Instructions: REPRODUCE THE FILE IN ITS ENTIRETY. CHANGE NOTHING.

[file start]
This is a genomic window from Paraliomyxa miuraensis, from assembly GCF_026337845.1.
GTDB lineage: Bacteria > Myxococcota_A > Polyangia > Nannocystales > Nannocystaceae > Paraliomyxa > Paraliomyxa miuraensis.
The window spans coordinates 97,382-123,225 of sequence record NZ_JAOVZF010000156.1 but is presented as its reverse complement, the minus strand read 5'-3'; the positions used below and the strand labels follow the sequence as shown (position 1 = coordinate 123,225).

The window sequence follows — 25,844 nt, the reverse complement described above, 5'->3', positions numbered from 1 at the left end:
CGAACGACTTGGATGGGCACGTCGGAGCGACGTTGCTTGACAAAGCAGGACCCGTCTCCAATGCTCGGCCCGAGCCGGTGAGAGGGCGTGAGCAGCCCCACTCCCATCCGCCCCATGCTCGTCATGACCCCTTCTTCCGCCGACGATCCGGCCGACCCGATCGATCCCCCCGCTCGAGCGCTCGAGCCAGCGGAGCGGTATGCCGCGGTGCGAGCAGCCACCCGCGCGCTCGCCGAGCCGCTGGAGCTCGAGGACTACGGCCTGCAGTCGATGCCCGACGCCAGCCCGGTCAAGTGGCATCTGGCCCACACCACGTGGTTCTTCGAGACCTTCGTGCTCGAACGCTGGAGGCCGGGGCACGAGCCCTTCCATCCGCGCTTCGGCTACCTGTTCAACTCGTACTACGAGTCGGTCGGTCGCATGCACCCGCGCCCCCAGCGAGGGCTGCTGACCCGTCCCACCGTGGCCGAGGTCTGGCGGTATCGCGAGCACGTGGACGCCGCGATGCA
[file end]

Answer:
This is a genomic window from Paraliomyxa miuraensis, from assembly GCF_026337845.1.
GTDB lineage: Bacteria > Myxococcota_A > Polyangia > Nannocystales > Nannocystaceae > Paraliomyxa > Paraliomyxa miuraensis.
The window spans coordinates 97,382-123,225 of sequence record NZ_JAOVZF010000156.1 but is presented as its reverse complement, the minus strand read 5'-3'; the positions used below and the strand labels follow the sequence as shown (position 1 = coordinate 123,225).

The window sequence follows — 25,844 nt, the reverse complement described above, 5'->3', positions numbered from 1 at the left end:
CGAACGACTTGGATGGGCACGTCGGAGCGACGTTGCTTGACAAAGCAGGACCCGTCTCCAATGCTCGGCCCGAGCCGGTGAGAGGGCGTGAGCAGCCCCACTCCCATCCGCCCCATGCTCGTCATGACCCCTTCTTCCGCCGACGATCCGGCCGACCCGATCGATCCCCCCGCTCGAGCGCTCGAGCCAGCGGAGCGGTATGCCGCGGTGCGAGCAGCCACCCGCGCGCTCGCCGAGCCGCTGGAGCTCGAGGACTACGGCCTGCAGTCGATGCCCGACGCCAGCCCGGTCAAGTGGCATCTGGCCCACACCACGTGGTTCTTCGAGACCTTCGTGCTCGAACGCTGGAGGCCGGGGCACGAGCCCTTCCATCCGCGCTTCGGCTACCTGTTCAACTCGTACTACGAGTCGGTCGGTCGCATGCACCCGCGCCCCCAGCGAGGGCTGCTGACCCGTCCCACCGTGGCCGAGGTCTGGCGGTATCGCGAGCACGTGGACGCCGCGATGCA